SnapWords® Spelling Dictionary, 2nd Edition
This new edition of SnapWords® Spelling Dictionary is packed with all the images, body motions and sentences from the SnapWords® cards, alphabetized for ease of use. This edition includes all of our SnapWords®, including Lists A-G, Numbers & Colors, Nouns 1, Nouns 2, and Verbs.
SnapWords® Spelling Dictionary is designed to be used as a reference or for review after students have been introduced to the sight words using the stylized SnapWords® cards.
Because the goal is that students move quickly from learning stylized words to reading the unadorned words found on the backs of the SnapWords® cards and in print, the SnapWords® Spelling Dictionary is not recommended for initial teaching of sight words.
Recommended uses for the SnapWords® Spelling Dictionary include:
• placement in a writing center for spelling reference
• inclusion in a classroom lending library for review at home
• accommodation for special education students during testing
• reference for teachers as they prepare and teach lessons
• resource for older non-readers
• resource for ELL
This new edition of SnapWords® Spelling Dictionary has 132 pages, is 5.5" x 8.5" and contains 607 high-frequency words from Dolch, Fountas & Pinnell, Fry and more.
How to Use the SnapWords® Spelling Dictionary at Home
For TEACHERS – Teach SnapWords® in the classroom following the groups of words as outlined in SnapWords® Mini-Lessons. Each time you introduce a group of words, send the list of words home with your students so their parents can use the SnapWords® Spelling Dictionary to help them review.
For PARENTS – When your child’s teacher sends home a list of 10-12 SnapWords® they are working on in the classroom, use the SnapWords® Spelling Dictionary to support your child at home. If you are using the Dictionary independently, just choose 10-12 words on your own and follow the suggested activities below. Our recommended groups of words can be found here.
ACTIVITY 1 – Introduce the words
- Locate each word from the list in the Dictionary and tell your child what it says
- Talk about what the picture shows, allowing enough time for your child to study the picture well
- Do the hand motions as you say the word together
- Read the sentence and have your child repeat it
ACTIVITY 2 – Review the words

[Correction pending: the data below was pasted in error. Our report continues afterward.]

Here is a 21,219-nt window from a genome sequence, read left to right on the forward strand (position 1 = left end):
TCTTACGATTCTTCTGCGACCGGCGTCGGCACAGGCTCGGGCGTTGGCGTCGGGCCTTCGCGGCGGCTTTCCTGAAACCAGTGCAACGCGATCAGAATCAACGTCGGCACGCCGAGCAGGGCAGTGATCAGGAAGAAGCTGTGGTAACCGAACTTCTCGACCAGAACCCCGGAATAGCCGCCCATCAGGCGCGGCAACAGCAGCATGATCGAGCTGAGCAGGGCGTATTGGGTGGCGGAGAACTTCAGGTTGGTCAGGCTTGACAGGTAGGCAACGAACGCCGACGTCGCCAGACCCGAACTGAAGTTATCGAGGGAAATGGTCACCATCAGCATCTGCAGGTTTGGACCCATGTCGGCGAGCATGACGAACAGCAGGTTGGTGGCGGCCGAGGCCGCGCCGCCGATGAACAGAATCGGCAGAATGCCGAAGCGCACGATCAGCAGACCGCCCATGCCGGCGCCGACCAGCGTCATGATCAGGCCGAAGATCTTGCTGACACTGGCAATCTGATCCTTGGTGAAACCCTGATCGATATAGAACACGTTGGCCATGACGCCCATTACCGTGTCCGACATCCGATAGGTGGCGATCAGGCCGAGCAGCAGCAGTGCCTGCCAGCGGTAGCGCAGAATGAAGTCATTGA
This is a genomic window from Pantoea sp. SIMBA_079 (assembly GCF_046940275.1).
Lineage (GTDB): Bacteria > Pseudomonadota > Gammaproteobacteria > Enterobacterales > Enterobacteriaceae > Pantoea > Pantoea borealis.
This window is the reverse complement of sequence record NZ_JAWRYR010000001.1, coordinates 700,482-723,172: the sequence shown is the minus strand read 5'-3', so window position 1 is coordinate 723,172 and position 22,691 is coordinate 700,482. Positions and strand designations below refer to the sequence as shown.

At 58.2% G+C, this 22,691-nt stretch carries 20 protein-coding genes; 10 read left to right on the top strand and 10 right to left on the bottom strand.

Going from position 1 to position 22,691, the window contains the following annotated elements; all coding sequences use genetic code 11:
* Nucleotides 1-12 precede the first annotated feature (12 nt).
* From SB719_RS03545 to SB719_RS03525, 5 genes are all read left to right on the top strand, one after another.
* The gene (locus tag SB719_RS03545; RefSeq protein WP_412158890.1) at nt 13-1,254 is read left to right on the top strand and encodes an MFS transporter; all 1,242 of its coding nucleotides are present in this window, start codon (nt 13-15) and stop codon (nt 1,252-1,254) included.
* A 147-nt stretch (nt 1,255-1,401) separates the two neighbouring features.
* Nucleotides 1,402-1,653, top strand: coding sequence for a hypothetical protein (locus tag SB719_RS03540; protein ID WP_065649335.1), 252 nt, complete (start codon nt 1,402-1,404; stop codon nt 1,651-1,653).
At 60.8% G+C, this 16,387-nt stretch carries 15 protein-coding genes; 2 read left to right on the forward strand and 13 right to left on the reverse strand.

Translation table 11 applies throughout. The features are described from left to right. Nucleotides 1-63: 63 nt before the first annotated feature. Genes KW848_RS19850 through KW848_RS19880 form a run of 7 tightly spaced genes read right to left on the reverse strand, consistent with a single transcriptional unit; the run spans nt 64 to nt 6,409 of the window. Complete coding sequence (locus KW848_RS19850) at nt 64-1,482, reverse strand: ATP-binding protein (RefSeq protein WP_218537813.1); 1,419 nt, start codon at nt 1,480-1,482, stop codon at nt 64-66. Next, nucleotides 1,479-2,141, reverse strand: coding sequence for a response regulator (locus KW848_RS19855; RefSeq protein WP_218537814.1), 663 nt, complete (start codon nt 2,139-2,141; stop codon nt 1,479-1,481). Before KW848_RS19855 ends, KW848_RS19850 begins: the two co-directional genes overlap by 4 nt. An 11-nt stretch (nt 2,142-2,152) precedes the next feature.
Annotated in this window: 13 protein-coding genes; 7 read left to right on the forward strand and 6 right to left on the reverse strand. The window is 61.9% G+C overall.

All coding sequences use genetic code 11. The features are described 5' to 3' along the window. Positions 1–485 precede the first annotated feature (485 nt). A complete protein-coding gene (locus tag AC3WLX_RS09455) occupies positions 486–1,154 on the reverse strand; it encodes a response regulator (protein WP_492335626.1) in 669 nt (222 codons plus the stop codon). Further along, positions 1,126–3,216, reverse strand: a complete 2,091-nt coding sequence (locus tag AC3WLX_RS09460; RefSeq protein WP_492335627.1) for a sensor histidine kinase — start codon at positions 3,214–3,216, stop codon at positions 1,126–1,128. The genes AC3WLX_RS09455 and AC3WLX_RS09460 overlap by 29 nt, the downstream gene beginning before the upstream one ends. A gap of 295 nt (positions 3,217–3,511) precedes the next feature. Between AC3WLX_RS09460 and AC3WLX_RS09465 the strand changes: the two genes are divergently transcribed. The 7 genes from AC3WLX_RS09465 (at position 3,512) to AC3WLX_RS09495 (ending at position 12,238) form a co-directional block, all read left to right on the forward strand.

- Find each word in the Dictionary one at a time, asking your child what each word is. If he/she hesitates at all, say the word yourself – don’t let your child guess wrong.
- Do the body motion as you repeat the word
- Say the sentence together
ACTIVITY 3 – Transition to plain print
- When the child can easily read all of the words in the group, write the words on little cards and spread them out on the table
- Show your child one word at a time, asking him/her to find the same word on a card from the table
ACTIVITY 4 – Review plain print
- Once your child can quickly identify the correct plain words to match the picture words, set the Dictionary aside and just call out one word at a time for him/her to find on the table
- If your child is not sure about a word, find it in the Dictionary and show him/her the picture again
- Take turns calling out words for your child to find and letting him/her call out words for you to find
- When your child can easily read all the words from the plain cards, put that group of cards in a baggie or box and start with another group of 10-12 picture words, repeating activities 1-4
"I found this resource provides an effective alternative way to teach sight words that works well for all students, but especially low progress readers who struggle with learning and applying these words to their reading and writing. The picture-cues attached to the sight words, action and sentence/story context make them so much more memorable for students than the usual practice exercises. They actually enjoy learning this way and motivation is so important. I also use the sight word cards for lessons and the word wall that are in this series from Child1st Publications. Students can also use the picture cued examples as a model for making their own word banks."